Collective & Contributing Women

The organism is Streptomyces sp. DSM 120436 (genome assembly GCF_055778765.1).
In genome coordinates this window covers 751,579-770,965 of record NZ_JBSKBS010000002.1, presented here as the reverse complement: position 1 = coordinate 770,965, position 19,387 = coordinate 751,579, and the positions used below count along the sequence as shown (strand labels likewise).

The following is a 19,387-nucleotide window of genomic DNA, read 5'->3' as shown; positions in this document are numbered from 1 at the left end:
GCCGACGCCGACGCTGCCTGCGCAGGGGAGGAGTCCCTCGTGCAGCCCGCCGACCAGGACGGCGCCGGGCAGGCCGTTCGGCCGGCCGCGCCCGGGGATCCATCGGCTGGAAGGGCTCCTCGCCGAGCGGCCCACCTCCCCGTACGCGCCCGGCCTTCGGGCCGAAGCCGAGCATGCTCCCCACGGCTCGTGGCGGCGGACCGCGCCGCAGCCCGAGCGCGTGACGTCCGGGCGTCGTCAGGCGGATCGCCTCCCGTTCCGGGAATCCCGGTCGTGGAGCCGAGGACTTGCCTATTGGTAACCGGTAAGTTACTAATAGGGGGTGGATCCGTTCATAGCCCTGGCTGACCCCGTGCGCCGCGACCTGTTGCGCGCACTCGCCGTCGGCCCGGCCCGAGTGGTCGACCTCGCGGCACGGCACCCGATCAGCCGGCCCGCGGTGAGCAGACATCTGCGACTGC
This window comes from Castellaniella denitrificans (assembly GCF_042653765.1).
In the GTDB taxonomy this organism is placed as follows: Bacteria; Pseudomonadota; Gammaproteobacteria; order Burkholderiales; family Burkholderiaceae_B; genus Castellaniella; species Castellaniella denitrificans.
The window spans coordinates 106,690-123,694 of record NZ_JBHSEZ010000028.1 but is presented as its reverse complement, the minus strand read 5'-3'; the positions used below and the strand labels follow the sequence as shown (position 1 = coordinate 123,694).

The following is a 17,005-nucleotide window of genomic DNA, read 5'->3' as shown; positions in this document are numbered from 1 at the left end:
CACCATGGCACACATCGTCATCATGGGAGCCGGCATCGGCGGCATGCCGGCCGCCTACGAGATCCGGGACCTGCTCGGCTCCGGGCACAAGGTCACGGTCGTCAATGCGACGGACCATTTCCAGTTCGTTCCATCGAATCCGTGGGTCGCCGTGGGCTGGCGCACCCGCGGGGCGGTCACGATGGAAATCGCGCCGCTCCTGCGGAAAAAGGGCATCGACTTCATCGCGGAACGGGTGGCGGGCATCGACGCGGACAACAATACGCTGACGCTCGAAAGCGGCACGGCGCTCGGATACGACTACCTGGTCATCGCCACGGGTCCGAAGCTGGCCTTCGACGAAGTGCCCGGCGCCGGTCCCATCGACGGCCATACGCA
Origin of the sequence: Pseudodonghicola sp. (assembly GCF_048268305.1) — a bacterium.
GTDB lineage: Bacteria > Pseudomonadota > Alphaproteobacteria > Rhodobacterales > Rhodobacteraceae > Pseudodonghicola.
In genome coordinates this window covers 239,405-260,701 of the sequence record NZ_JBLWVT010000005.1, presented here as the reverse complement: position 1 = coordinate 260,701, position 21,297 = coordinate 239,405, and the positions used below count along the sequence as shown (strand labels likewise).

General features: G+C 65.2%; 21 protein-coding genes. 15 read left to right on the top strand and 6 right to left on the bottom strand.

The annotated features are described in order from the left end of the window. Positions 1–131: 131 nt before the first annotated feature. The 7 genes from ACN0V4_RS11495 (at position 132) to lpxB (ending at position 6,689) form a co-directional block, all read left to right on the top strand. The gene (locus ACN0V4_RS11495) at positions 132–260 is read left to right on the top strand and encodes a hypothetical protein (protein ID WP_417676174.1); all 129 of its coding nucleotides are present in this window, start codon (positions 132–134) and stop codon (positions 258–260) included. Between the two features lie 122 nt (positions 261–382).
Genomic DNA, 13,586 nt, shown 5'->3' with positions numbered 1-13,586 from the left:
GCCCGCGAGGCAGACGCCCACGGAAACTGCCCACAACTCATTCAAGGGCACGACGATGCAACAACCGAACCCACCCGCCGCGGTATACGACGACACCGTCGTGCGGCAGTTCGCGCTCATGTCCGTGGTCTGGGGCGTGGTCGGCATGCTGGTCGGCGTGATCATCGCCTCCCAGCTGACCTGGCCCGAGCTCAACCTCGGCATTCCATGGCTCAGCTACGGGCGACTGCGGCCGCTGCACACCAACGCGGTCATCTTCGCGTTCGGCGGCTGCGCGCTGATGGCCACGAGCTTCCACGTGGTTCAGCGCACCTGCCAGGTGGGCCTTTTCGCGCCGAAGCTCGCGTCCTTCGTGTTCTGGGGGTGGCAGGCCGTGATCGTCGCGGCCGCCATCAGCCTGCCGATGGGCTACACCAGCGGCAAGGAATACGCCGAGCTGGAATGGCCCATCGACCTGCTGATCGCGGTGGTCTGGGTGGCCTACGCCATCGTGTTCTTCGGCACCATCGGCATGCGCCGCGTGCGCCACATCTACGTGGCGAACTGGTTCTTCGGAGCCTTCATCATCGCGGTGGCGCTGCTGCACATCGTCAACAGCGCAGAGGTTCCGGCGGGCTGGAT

Over the lifetime of the collective, and since the periodical’s last publication date, The Body Politic has been often criticized for being an enclave of gay-cis-white-men. While the collective members were predominantly gay-cis-white-men, many women would join the collective and contribute as writers, photographers, editors, and organizers; women like writer and editor Gillian Rodgerson, who moved from Toronto to London, England in 1987, worked at Gay Times, edited Capital Gay and in 1997 became the editor of lesbian periodical Diva; writer and labour activist Gay Bell (whose archive is now part of The ArQuives collection); Sue (Johnny) Golding, who was a regular contributor, as well as being involved with Buddies in Bad Times Theatre; and writer and playwright Sunny (Sonja) Mills, who eventually became paid staff at TBP. And who can forget Jane Rule, American-born Canadian novelist, essayist, and short-story writer known for her exploration of lesbian themes who became a notable contributor to the periodical and spent two decades corresponding with Rick Bébout, TBP writer and editor. One woman who stands out because of her towering impact on the gay liberation movement as activist, and a member of The Body Politic is Chris Bearchell – the real life person who, in large part, informs Nick Green’s character Deb.In 1975, Chris was the first woman writer to join The Body Politic, then in 1978 she joined the TBP’s governing collective, and Chris was a stalwart, staying with the paper until its demise. She was also in the forefront of founding some of the first lesbian and gay organizations in Canada. She was a co-founder of the Lesbian Organization of Toronto (LOOT), and fought for the inclusion of non-discrimination against lesbians and gays in the Ontario Human Rights code. In 1978 Chris became involved with the Coalition to Stop Anita Bryant and in Lesbians Against the Right (LAR). In 1980, as the representative of the Canadian Association of Gays and Lesbians, Bearchell testified before the Special Joint Commission on the Constitution. In her opening remarks to the commission we witness her powerful argument that if Canada is to live up to its claims of pluralism and inclusion, gay and lesbian teachers should be allowed to be openly gay without fear of incrimination – “The making of the Charter: The Voice of the People.” Bearchell’s leadership role following Toronto Police Force’s Operation Soap – 1981 Bathhouse Raids – is legendary. The night after the cops’ coordinated raids of bathhouses across the city a crowd assembled at Yonge and Wellesley. Chris, on the speaker’s platform, inspired the crowd to channel their collective anger to demand change. The demonstration moved to 52 Division on Dundas Street, where Bearchell stood on a riser and famously rallied the crowd to a rendition of the chant “No more Shit!.” The crowd eventually landed at Queen’s Park where a phalanx of officers assaulted the demonstrators. The next day, The Sun’s cover story headline was “Gay Rage” over a picture of the officers who had removed their identifying badges – unwittingly providing evidence of their intentions. Proud Lives: Chris Bearchell a Tribute, the documentary by award-winning filmmaker Nancy Nicol, which is included in The ArQuives’s digital collection, comprehensively outlines Chris Bearchell’s life history, capturing her essence, and her capacity as a pioneer and anti-discrimination activist. Chris Bearchell consistently fought for our rights. Unrelentingly loud and infinitely proud, Chris’ influence continues to be felt in Canada’s queer community beyond her untimely death in 2007. And the Archives is proud to have inducted her into The ArQuives’s National Portrait Collection in 2003.